To my surprise, Cambodia was even better experienced by river. On my previous trip, I had stuck to the tourist triad of Phnom Penh, Siem Reap and Sihanoukville. Travelling by river allowed us to pause at previously unseen villages and islands, seldom visited by tourists.
Peter and I have said that we travel not to meet people but to see extraordinary landscapes and nature in full glory. Cambodia, however, is at its best in the company of locals.
Our chief experience officer, Kim
In fact, it’s the local experiences that won me over on our Mekong river cruise. Had I not taken a tour, I would not have met Oum Son Thom, an 82-year-old Khmer Rouge survivor who volunteers as a teacher in a makeshift classroom on Koh Chen Island.
Nor would I have received a blessing from a Buddhist monk in Kampong Tralach, a sweet and sobering experience I’ll remember forever.
Receiving a Buddhist blessing in Kampong Tralach
As we sailed to Siem Reap, towards the iconic temples of Angkor, I knew I’d remember not just the bookends of Saigon and Siem Reap, but all the places I saw in between.
The lesson I learned is that you shouldn’t shun group tours but you should choose with care.
A luxury Mekong river cruise offers passage with a buffer; you never get too close or dirty. Alternative options like G Adventures on the other hand offer a more local experience alongside like-minded travellers.
The latter point should not be understated. I so appreciated travelling with people who had a sense of fun and adventure; who could eat a tarantula leg and tell you it ‘tastes like a noodle’; who could regale you with first-hand tales of crossing the Southern Sea. Yes, it was a different way to travel but I’d do it again in a flash.
Mekong river cruise: the essentials
What: 10-day Mekong river cruise from Saigon in Vietnam to Siem Reap in Cambodia.
Where: We travelled aboard the Toum Tiou II, a surprisingly spacious riverboat with 14 cozy cabins. The cabins come with twin beds which can be arranged into one double. Each cabin has an en-suite bathroom with hot showers, air conditioning, a safe, hair dryer and large window for views along the Mekong.
(Images: G Adventures)
There is a communal dining room, complimentary tea and coffee (and biscuits!) all day and night, a lounge area, sun deck and bar. (If you’re lucky enough to have Mitch as your barman, make sure to order a mojito!)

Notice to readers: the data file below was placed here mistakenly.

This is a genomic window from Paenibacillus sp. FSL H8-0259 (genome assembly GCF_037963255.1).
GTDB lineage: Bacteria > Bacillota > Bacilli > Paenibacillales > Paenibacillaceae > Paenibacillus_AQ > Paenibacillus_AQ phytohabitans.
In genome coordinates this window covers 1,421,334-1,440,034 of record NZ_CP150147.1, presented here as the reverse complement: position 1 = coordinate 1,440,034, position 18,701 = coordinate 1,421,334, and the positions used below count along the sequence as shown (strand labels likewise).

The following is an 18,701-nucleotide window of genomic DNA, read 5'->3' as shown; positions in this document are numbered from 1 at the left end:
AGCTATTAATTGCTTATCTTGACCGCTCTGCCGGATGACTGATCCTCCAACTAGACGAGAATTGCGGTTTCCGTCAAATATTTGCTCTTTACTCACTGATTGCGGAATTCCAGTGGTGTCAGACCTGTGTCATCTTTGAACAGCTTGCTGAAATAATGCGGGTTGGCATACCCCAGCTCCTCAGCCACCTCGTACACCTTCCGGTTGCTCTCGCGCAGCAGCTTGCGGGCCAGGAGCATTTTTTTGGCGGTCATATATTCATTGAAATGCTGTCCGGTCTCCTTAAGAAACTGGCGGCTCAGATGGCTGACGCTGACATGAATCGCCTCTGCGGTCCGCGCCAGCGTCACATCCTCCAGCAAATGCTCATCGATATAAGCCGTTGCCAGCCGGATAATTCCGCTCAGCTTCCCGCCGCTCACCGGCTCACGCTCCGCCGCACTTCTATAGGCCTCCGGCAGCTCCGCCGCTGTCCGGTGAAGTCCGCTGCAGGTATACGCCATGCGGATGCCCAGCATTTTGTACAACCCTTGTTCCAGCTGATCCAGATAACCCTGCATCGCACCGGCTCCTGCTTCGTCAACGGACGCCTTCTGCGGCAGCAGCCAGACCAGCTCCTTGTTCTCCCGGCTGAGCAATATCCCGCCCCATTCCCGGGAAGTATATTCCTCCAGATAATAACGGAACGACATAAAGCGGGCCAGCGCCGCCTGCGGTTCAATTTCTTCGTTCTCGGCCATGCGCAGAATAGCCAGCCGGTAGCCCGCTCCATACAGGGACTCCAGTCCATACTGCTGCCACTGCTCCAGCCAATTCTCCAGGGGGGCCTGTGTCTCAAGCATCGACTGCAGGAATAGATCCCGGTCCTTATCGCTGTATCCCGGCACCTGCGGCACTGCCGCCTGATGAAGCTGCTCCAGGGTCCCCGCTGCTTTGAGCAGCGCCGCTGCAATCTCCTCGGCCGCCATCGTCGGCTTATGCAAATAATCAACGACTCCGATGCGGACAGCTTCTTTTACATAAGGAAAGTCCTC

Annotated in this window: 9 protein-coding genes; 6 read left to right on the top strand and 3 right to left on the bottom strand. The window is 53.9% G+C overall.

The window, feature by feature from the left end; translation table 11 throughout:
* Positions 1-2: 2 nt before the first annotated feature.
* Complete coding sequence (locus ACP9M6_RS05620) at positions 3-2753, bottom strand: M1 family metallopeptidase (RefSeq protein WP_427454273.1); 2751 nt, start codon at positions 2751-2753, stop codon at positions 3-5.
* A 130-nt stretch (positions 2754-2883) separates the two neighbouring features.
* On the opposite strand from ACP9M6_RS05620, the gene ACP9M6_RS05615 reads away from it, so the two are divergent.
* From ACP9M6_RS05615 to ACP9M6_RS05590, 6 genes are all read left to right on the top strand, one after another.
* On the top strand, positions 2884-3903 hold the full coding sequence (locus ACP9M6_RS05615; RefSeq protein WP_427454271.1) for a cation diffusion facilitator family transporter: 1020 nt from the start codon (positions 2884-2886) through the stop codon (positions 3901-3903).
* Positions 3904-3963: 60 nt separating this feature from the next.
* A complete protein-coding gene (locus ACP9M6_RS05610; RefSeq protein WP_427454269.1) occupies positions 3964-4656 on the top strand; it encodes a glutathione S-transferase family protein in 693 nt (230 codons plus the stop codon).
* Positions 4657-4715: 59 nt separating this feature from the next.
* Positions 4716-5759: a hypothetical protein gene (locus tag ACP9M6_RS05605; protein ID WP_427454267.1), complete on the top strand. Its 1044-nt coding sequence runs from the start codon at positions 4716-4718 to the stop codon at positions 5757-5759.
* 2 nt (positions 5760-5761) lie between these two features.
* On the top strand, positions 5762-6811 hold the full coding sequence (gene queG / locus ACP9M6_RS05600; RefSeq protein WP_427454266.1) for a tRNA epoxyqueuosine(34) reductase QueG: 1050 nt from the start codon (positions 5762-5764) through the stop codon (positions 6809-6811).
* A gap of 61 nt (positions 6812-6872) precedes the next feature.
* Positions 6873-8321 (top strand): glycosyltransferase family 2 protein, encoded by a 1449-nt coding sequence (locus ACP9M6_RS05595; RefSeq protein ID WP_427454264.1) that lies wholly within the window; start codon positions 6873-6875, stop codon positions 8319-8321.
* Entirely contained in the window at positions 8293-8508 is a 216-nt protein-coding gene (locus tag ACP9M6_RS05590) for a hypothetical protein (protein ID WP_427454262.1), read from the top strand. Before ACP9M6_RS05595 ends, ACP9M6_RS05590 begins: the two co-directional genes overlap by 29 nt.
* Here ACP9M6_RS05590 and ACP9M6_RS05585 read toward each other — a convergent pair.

Meals on board are prepared with tasty local ingredients and are always followed by lashings of fresh fruit. The chef, wait staff and rest of the crew are both endearing and professional. I couldn’t have asked for more.
When: The best time to visit Vietnam is spring (February to April) and autumn (August to October). The temperatures are more moderate and rainfall is lighter. Cambodia is warm all year round. Dry season runs from November to March, but travelling in the wet season is perfectly fine. Rain tends to fall for a short burst in the afternoon and rarely affects travel plans. In fact, crowds are thinner, Angkor Wat is at its lushest and the Mekong flows more freely.
How: I visited on G Adventures’ Mekong River Cruise Adventure, priced from £1,299pp for a 10-day trip from Saigon to Siem Reap. The price includes most meals, activities and a chief experience officer (CEO) throughout. For more information or to book, call 0344 272 2040 or visit gadventures.com.
Note that the prices do not include flights. Vietnam Airlines offers the UK’s only nonstop flights to Vietnam, with daily services from Heathrow Terminal 4 to Hanoi or Saigon. Book via skyscanner.net.
Lonely Planet Vietnam, Cambodia, Laos & Northern Thailand offers a comprehensive guide to the Mekong Delta, ideal for those who want to both explore the top sights and take the road less travelled.